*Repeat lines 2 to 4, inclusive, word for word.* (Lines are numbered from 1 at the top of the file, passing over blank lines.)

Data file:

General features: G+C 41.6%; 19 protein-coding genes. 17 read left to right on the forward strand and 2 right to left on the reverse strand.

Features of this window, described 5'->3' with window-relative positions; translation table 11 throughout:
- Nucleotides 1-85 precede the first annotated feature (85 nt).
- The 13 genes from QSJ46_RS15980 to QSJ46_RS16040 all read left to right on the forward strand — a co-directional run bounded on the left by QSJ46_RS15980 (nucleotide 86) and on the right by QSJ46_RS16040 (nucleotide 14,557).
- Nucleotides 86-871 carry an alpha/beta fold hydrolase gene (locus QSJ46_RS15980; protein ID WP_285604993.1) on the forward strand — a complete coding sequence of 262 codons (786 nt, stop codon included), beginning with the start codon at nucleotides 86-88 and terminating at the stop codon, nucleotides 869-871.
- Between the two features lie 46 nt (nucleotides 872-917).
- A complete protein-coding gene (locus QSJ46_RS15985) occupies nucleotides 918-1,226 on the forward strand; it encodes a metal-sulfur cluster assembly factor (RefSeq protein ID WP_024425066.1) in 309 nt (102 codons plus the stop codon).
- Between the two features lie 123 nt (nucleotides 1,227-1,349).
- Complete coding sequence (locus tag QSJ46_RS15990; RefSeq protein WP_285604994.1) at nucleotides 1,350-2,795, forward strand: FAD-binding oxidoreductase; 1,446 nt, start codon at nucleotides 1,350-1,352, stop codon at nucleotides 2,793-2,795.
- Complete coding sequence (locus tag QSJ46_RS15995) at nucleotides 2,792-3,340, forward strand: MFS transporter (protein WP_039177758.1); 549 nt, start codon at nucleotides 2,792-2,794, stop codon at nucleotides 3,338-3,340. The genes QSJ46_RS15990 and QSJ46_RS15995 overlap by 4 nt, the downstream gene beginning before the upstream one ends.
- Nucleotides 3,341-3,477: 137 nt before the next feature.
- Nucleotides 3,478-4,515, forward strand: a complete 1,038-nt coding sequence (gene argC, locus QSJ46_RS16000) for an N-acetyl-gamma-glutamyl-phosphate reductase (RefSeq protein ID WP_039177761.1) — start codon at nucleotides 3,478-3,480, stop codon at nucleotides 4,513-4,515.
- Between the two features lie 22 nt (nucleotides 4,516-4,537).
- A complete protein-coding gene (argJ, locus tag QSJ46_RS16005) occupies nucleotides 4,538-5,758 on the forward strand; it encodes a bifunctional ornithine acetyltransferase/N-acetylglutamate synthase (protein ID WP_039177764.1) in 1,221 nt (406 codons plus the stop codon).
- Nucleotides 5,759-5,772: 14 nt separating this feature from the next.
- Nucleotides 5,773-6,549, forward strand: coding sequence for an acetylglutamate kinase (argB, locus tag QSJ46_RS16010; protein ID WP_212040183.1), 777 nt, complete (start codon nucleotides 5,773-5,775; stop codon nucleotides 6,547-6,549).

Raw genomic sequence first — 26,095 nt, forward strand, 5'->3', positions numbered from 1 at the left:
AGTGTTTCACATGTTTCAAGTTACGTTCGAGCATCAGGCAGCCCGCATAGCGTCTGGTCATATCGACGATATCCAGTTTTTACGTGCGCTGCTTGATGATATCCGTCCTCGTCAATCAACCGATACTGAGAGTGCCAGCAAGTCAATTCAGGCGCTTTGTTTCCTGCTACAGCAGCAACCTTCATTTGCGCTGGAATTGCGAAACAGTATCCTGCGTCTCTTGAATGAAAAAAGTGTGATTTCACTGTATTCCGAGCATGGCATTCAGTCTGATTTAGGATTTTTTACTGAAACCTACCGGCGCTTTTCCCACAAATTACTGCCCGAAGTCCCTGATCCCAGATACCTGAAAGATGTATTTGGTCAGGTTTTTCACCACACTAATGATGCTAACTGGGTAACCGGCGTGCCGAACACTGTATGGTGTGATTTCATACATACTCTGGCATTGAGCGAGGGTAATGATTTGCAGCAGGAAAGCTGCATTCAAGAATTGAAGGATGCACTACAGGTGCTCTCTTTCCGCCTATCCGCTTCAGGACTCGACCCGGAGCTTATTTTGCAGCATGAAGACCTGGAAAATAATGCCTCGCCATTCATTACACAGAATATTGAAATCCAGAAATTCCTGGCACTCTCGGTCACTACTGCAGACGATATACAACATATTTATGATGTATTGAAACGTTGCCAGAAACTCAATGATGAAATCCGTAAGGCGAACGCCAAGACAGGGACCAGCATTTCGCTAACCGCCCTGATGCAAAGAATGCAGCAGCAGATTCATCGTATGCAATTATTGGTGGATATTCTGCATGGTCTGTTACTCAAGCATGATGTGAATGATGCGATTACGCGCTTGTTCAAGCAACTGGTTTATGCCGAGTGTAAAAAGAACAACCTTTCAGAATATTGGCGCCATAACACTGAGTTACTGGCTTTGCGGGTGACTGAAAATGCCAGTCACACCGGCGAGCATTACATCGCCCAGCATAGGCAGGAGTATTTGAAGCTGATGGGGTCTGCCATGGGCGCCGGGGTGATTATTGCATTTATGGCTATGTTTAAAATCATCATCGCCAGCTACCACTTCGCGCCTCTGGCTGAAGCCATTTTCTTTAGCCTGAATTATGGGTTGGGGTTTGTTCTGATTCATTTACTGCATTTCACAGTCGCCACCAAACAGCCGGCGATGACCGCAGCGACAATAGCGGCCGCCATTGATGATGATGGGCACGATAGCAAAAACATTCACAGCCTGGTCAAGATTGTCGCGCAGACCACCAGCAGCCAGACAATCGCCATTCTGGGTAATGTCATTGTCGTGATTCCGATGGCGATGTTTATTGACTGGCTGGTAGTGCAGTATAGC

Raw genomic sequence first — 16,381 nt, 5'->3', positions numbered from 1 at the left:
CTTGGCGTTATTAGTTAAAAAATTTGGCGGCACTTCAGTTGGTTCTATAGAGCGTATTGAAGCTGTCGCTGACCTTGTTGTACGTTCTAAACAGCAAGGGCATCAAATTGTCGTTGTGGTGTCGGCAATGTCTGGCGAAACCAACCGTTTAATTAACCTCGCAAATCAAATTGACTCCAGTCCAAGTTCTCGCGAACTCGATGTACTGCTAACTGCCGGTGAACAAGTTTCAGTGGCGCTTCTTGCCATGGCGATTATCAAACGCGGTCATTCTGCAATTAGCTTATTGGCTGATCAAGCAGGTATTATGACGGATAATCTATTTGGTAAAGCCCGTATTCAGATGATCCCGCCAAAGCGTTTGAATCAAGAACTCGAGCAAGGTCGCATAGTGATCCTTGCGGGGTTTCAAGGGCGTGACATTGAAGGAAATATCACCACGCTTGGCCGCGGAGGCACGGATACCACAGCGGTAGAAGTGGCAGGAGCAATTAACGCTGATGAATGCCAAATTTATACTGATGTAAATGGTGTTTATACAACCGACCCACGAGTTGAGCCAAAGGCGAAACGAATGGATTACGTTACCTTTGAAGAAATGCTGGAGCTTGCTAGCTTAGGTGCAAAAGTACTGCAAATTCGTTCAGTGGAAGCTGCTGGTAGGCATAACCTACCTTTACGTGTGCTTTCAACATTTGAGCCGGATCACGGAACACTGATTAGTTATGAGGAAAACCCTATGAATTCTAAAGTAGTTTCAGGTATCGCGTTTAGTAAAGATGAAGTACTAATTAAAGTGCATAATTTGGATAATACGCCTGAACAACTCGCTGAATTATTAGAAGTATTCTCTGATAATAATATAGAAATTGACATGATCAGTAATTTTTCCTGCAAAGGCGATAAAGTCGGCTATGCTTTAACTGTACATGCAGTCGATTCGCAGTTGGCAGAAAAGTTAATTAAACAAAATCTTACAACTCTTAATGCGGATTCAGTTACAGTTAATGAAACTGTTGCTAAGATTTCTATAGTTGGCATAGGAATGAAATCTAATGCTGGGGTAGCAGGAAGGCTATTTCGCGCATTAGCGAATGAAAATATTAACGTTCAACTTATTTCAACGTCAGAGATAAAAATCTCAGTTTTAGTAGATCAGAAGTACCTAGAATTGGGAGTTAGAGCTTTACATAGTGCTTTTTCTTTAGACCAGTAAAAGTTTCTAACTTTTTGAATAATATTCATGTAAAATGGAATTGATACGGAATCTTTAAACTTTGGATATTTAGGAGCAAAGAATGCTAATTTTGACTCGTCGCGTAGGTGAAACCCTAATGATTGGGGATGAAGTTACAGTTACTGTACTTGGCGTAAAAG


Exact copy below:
Features of this window, described 5'->3' with window-relative positions; translation table 11 throughout:
- Nucleotides 1-85 precede the first annotated feature (85 nt).
- The 13 genes from QSJ46_RS15980 to QSJ46_RS16040 all read left to right on the forward strand — a co-directional run bounded on the left by QSJ46_RS15980 (nucleotide 86) and on the right by QSJ46_RS16040 (nucleotide 14,557).